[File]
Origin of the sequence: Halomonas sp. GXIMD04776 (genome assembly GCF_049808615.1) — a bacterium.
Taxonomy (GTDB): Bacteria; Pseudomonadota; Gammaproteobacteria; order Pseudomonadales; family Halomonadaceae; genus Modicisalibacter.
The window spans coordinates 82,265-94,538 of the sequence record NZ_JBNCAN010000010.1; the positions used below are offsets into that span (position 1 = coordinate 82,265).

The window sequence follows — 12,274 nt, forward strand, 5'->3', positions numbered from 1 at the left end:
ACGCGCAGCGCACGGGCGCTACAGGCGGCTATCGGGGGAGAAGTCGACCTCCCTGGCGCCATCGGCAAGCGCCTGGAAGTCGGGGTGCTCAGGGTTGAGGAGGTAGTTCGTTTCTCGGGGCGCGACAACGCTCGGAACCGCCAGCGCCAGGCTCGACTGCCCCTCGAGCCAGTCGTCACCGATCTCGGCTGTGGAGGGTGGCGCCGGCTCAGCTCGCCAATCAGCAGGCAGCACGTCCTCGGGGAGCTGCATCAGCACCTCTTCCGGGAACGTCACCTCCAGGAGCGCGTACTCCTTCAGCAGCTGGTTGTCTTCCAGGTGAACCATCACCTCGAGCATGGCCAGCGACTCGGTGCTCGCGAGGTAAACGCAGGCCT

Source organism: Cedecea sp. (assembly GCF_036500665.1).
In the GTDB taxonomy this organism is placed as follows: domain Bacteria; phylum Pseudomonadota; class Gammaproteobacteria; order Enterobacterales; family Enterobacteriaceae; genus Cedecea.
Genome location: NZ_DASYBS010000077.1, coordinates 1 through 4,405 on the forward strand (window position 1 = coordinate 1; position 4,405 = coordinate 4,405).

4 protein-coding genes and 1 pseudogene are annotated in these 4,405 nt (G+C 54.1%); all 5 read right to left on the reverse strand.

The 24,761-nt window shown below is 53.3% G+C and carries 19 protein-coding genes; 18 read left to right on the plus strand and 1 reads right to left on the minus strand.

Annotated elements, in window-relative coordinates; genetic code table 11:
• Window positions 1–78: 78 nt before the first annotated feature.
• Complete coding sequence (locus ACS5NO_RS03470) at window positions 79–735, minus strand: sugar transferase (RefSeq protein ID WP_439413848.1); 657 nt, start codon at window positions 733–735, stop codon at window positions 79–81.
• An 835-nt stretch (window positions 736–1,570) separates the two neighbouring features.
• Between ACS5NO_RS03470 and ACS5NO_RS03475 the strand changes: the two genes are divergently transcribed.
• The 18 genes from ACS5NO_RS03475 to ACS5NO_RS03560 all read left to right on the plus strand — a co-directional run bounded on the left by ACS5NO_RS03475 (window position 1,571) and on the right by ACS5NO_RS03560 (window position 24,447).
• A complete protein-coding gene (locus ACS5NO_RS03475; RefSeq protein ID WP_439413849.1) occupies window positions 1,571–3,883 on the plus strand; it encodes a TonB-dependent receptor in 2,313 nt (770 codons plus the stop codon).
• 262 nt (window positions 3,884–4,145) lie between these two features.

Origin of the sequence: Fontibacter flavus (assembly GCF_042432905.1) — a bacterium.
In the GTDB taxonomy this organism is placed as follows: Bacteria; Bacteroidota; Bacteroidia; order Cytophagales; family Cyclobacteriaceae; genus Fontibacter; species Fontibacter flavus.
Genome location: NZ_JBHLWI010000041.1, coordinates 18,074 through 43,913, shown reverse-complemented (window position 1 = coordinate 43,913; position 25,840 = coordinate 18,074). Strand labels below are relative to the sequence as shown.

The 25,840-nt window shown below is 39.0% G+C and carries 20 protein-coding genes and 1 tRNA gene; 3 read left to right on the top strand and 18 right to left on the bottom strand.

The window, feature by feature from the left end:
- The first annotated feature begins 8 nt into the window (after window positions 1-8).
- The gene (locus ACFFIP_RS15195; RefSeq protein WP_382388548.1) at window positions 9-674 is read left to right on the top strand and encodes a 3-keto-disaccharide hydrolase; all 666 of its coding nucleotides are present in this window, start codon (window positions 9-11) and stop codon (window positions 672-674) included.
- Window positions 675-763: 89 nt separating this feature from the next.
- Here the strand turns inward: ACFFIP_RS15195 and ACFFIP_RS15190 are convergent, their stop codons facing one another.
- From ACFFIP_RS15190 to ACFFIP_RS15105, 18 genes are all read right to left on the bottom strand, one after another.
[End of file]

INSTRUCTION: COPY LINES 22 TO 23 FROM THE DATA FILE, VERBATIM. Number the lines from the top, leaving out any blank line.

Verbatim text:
The 25,840-nt window shown below is 39.0% G+C and carries 20 protein-coding genes and 1 tRNA gene; 3 read left to right on the top strand and 18 right to left on the bottom strand.

The window, feature by feature from the left end: